HURDLAND, Mo. – Poor eyesight and light sensitivity don’t dim Lee Howerton’s vision for a bright future as farmer and rancher.
At 52, Howerton hopes to farm for years to come. It’s all he’s ever known, all he ever hopes to know, he says. His family and livestock rely on him. And he refuses to disappoint either.
With help from the Missouri AgrAbility Project, he and his wife, Sara, altered their farming operation, practices, equipment and lifestyle so the farm can continue to support the family.
Health and wealth go hand in hand, says Karen Funkenbusch, project director and University of Missouri Extension state health specialist.
While the Missouri AgrAbility Project does not provide direct funding or equipment to clients, AgrAbility staff work with third-party funding sources to help farmers obtain needed assistive technologies, adapted devices or modifications, Funkenbusch says.
Partners include the Missouri Department of Elementary and Secondary Education’s Division of Vocational Rehabilitation, and Rehabilitation Services for the Blind (RSB), a program of the state Department of Social Services.
Managing Howerton’s 1,400-acre operation is no small task. He grazes 120 head of cows and a sheep flock on Knox County land owned by several generations of his family. He sells feeder lambs, feeder calves, grazes about 500 acres and manages his mother’s crop and Conservation Reserve Program ground.
Howerton quit row crops to avoid farm equipment he no longer feels safe operating. He now rotational grazes, moving cattle from field to field for fresh forage.
Blacktop roads and streams present special challenges on moving day. His cattle are docile and move easily most days.
Wild cows hold no place in the Howerton herd. Many farmers rely on seeing a “wild look” in the eyes of cattle that can run roughshod over humans. Howerton can’t see their eyes at a safe distance, so he culls uncooperative cows.
Howerton wears prescription dark glasses for light sensitivity and carries a monocular in his pocket.
An enclosed all-terrain vehicle is his ride to, from and at work. He drives the ATV across pastures to check on waterways, cattle and newborn calves. So that Howerton can access all of his acreage, AgrAbility staff mapped out safe routes across pastures broken up by the Fabius River, fences and tree lines.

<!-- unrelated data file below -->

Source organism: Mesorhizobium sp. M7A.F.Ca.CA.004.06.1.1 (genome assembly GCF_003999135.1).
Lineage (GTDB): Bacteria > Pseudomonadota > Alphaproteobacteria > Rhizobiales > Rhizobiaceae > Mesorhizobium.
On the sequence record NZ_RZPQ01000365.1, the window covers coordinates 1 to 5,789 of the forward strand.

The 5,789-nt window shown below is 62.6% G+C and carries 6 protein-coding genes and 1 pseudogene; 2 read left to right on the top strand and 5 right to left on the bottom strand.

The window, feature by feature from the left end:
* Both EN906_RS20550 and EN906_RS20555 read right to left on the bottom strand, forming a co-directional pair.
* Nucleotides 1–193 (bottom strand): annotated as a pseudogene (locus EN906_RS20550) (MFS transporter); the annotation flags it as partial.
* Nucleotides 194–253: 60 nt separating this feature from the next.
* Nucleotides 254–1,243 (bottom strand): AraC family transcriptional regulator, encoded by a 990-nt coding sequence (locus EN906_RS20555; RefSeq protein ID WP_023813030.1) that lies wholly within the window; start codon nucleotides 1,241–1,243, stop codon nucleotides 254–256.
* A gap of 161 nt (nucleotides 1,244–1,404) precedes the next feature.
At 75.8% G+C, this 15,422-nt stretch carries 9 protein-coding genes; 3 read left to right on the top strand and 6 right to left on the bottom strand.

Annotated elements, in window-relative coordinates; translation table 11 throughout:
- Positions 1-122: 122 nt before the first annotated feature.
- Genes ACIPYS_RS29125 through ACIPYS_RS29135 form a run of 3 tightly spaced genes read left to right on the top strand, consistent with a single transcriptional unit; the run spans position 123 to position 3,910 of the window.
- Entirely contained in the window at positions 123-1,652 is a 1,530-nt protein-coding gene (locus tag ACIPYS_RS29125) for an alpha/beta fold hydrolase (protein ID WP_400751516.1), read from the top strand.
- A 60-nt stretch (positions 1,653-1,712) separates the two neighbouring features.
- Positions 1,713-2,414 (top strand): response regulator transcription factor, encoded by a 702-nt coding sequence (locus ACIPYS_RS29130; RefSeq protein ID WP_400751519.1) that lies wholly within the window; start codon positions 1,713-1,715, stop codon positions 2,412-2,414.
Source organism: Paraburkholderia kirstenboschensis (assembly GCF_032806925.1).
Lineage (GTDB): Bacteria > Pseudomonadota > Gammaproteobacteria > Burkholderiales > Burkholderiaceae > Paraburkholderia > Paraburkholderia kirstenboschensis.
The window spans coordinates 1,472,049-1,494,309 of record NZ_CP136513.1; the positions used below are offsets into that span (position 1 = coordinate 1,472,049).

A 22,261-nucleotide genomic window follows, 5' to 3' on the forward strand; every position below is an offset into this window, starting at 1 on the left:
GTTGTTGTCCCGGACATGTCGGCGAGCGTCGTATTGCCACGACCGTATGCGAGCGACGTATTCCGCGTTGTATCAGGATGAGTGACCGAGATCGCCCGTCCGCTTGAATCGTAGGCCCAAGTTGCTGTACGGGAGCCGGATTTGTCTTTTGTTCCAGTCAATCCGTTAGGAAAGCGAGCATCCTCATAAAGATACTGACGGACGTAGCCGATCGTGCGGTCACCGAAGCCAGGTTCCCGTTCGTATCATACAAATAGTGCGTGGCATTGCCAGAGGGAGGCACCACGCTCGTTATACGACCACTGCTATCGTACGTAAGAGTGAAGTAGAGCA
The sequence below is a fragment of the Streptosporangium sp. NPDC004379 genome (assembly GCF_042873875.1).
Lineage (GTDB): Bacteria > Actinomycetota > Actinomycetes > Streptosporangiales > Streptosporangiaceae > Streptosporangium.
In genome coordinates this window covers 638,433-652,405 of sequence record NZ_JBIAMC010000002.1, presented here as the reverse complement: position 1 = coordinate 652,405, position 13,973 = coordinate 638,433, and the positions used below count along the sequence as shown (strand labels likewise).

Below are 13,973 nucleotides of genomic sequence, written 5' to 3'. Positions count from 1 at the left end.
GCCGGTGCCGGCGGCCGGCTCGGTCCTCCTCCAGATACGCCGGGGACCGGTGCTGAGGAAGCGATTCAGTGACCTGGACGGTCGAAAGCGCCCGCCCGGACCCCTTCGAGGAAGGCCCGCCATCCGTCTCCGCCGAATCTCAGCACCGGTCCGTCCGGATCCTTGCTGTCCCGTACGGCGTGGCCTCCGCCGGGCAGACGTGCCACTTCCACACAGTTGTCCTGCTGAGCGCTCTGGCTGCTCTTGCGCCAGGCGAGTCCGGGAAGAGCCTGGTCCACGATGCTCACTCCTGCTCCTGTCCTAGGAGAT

Even with the ATV, checking cattle carries hazards for man and cow. Howerton has run over newborn calves lying in tall grass. The calves often appear only as shadows to Howerton.
Howerton switched to May-to-October calving to avoid winter calving. This gives him more daylight hours to check newborn calves.
Time and daylight are critical to safety. “I have to learn to take my time,” he says. “When I hurry, an accident is waiting to happen.”
Howerton’s wife is an extra set of eyes for safety. They married young and she knew of his vision problems from the start. But it’s something you never really get used to, she says. “After 30 years, I’m still shocked at how bad his eyesight is,” she says.
AgrAbility and RSB are replacing an old, unsafe squeeze chute that controls cattle during vaccinations, ear tagging, branding and castration. “Handling cows can be scary,” she admits.
Lee has trouble seeing the markings on the vaccination bottle. As Lee’s vision worsens, he hires people to do jobs he and Sara once did.
The Howertons also modified their sheep operation. They replaced wool sheep with hair sheep that don’t require shearing and switched lambing time to May.
Howerton reads farm magazines and newspapers with a closed-circuit television (CCTV). The device enlarges reading materials on a screen. It is slow and tedious, but the process allows the avid reader to keep abreast of technology and trends.
AgrAbility and RSB will update Howerton’s CCTV equipment to a text-to-speech reader. A new monocular with long eye relief will let him read cattle ear tags, brands and other things in the distance. A hand-held high-definition magnifier will help Howerton read medicine bottle labels, phones and documents.
Just as important, the new reader allows Howerton to read to his youngest son, Tage. The 8-year-old can hold a book and the words are projected onto a large screen. The reader also helps him with farm record keeping.
Simple items such as specially designed thermometers help him to safely enjoy social activities such as cookouts.
“AgrAbility helps people function better on many different levels,” Funkenbusch says. “A farmer or rancher’s health impacts the entire network of their family, friends and community.”
Howerton is a repeat AgrAbility client. He did well after receiving help about five years ago. As his health and needs changed, he asked AgrAbility to reopen his case.
“AgrAbility helped me find practical solutions to everyday problems brought on by low vision,” Howerton says.
The Missouri AgrAbility Project is supported by funds from the USDA’s National Institute of Food and Agriculture. For more information about AgrAbility, go to http://agrability.missouri.edu, or contact Funkenbusch at [email protected] or 800-995-8503.
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